(Actually taking up a good portion of the lane is usually recommended for cyclists, so cars aren't tempted to try to pass and hence run them off the road or smush them up against cars/trees/fences/whatever on the side.)

There are many quite usable sidewalks in central Bangkok, or even in the suburbs. Often, depending on the location, they are empty of traffic of any kind even pedestrians. I use them all the time. Yes, there are occasional obstructions so I call this type of cycling "urban obstruction" cycling as opposed to "mountain or road biking"k for example.

 

Who is recommending that a cyclist take up a good portion of  a motor vehicle road lane so that cars are not tempted to pass?

 

This is an inconsiderate and extremely dangerous practice in any country and probably the biggest contributor to getting cyclists killed by inattentive motorists. It violates common road sense and is certainly NOT PRACTICED by many (or any) cyclists commuting on Sukhumvit Road or on any road for that matter. I'm sure all of the cyclists would laugh out loud at the notion of doing it. It's tantamount to saying "Let's go out into the road and obstruct traffic today with our bicycles". Driving too slowly for traffic even in a motor vehicle in my country can get you a ticket or a warning.

 

There are very few long-term parked cars on Sukhumvit Road, but there are often taxis and other vehicles pausing along the curb. You are absolutely correct about the risk of getting "smushed" against something on any road or even hit by a passing vehicle as you are passing a obstacle like a parked vehicle. This is where mirrors and real-time evasion tactics (not to get hit or smushed) used by the alert cyclist who must maintain situation awareness to do so - including going to the sidewalks if they are available.

 

I got "smushed" by a bus against a carelessly parked car on Sukhumvit Road one morning and I was forced to bail off the bike. The bus decided to make a rapid lane change cutting me off when I was abreast of the parked car. I was injured and we all (bus driver, parked car owner/driver and myself) ended up at the Lumphini police station giving our stories. The bus company's insurance agent was much more interested in any potential damage to the bus than to my upper arm injury. I was quite lucky there wasn't any closely following traffic to nail me after I bailed off the bike.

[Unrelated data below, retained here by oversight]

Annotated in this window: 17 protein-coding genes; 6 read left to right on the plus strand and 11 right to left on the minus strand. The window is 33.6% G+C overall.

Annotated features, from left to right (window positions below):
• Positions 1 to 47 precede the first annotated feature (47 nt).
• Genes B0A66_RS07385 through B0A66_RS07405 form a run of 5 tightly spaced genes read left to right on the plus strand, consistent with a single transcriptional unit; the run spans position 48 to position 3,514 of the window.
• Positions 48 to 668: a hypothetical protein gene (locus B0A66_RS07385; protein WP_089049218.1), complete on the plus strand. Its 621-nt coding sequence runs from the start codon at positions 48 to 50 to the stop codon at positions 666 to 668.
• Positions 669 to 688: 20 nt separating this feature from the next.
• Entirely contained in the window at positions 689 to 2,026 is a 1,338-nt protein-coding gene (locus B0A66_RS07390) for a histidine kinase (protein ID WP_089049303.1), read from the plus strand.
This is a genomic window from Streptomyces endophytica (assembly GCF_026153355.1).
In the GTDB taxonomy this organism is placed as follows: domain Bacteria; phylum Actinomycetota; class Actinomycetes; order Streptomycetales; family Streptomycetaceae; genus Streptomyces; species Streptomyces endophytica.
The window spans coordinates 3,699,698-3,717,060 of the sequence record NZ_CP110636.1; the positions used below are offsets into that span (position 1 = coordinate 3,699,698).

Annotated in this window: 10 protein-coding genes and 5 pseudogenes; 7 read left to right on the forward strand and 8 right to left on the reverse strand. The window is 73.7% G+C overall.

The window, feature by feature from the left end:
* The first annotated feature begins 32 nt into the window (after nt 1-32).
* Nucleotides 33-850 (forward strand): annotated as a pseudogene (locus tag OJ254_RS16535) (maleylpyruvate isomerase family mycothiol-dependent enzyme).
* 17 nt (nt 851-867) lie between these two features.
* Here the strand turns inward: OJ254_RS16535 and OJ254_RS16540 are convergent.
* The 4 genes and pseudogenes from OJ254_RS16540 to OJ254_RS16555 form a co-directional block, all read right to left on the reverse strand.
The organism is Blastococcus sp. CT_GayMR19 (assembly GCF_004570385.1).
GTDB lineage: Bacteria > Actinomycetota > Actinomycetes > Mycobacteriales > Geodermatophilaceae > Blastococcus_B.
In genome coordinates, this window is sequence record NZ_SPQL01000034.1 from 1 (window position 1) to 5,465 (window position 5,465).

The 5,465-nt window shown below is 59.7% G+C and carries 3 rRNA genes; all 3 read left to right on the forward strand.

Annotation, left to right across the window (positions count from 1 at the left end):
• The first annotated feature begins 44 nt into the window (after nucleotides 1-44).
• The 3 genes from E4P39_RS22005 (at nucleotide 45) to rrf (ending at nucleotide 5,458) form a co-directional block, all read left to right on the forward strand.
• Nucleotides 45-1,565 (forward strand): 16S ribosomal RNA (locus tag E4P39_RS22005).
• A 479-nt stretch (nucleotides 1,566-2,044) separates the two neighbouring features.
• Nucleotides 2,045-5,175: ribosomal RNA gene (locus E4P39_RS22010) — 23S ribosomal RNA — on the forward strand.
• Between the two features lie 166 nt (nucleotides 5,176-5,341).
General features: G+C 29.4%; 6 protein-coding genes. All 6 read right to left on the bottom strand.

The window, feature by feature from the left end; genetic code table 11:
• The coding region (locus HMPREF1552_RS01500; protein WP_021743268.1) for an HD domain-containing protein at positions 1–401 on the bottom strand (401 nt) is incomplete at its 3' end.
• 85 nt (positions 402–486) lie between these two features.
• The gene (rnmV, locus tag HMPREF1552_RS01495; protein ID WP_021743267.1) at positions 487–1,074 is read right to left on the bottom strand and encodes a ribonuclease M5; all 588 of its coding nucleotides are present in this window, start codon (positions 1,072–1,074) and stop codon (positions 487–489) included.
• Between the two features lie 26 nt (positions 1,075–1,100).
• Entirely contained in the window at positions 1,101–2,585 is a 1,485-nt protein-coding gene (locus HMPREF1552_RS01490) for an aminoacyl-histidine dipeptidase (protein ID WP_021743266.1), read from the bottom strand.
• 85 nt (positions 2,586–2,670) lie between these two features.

Too many cyclists don't even have mirrors and I suspect many cycle around in a state of semi-consciousness and an attitude of arrogant impunity until something knocks them into hospital or eternity. Cyclists and pedestrians and other inferior vehicles (scooters, skateboards, etc) should not even be attempting to share the road with much faster, less maneuverable and potentially deadly motor vehicles.

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21 hours ago, MaxYakov said:

Who is recommending that a cyclist take up a good portion of  a motor vehicle road lane so that cars are not tempted to pass?

All taken from the first two pages of Google results for "how to safely ride bicycle on road":

 

Scroll down about halfway: https://antranik.org/how-to-ride-your-bicycle-safely-on-the-street/

 

https://cyclingsavvy.org/road-cycling/

 

Scroll down to "Riding Technique": https://www.rei.com/learn/expert-advice/riding-traffic.html

 

Scroll down almost halfway: https://greatist.com/fitness/bicycle-safety-101

 

Scroll down about 1/3 of the page: https://www.citylab.com/life/2017/05/urban-cycling-how-to/526500/

 

 

21 hours ago, MaxYakov said:

Cyclists and pedestrians and other inferior vehicles (scooters, skateboards, etc) should not even be attempting to share the road with much faster, less maneuverable and potentially deadly motor vehicles.

You're preaching to the choir.  Read my previous post again.